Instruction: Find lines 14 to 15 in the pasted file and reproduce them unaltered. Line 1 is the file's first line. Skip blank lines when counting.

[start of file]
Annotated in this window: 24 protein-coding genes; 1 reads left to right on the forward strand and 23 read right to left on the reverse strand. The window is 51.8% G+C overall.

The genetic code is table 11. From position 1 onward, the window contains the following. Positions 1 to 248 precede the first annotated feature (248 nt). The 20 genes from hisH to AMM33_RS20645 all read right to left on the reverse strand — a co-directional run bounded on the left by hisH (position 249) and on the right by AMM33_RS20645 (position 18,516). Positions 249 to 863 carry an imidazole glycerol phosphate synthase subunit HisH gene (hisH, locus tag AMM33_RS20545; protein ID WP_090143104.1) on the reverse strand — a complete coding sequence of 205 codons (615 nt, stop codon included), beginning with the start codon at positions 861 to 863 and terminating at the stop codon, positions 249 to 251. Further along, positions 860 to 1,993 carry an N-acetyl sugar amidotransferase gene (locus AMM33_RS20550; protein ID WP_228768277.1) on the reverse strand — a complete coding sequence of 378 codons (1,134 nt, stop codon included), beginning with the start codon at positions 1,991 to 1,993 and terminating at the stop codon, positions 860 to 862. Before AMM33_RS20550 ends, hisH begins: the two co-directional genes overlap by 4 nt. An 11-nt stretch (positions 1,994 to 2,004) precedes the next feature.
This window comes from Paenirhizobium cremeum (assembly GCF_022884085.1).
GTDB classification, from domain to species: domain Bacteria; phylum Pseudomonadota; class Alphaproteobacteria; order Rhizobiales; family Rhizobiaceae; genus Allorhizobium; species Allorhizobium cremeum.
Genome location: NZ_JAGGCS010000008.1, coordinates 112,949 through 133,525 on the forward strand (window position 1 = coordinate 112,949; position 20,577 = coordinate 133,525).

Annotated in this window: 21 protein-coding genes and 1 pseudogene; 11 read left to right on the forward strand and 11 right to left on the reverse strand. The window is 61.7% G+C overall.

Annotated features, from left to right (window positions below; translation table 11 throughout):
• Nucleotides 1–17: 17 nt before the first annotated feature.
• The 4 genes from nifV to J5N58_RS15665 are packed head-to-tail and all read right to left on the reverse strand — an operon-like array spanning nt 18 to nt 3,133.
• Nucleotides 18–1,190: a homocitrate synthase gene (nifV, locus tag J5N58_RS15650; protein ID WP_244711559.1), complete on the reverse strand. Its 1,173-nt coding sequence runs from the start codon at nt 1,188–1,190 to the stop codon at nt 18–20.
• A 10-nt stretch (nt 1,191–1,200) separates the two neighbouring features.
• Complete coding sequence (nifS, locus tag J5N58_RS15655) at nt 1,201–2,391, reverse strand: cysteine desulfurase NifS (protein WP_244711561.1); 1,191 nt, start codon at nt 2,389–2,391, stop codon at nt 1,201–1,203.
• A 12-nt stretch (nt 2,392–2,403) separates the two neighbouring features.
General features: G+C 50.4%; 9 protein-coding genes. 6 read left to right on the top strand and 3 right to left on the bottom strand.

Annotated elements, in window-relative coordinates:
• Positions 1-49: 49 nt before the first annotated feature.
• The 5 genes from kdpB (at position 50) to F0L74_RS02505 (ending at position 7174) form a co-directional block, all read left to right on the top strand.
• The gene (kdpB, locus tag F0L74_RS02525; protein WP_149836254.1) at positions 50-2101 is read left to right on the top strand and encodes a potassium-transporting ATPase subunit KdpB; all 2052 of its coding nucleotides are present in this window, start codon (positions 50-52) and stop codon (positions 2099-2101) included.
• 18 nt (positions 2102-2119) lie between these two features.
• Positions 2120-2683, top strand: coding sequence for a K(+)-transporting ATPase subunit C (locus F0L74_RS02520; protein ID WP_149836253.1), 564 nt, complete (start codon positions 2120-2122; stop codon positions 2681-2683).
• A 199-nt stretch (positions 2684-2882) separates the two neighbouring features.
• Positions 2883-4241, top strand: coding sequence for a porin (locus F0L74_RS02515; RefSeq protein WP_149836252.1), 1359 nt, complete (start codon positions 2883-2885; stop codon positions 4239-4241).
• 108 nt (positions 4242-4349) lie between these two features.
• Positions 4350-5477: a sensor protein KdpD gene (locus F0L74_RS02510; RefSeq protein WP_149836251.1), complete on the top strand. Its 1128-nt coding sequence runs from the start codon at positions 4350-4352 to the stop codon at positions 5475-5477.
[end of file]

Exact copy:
General features: G+C 50.4%; 9 protein-coding genes. 6 read left to right on the top strand and 3 right to left on the bottom strand.

Annotated elements, in window-relative coordinates: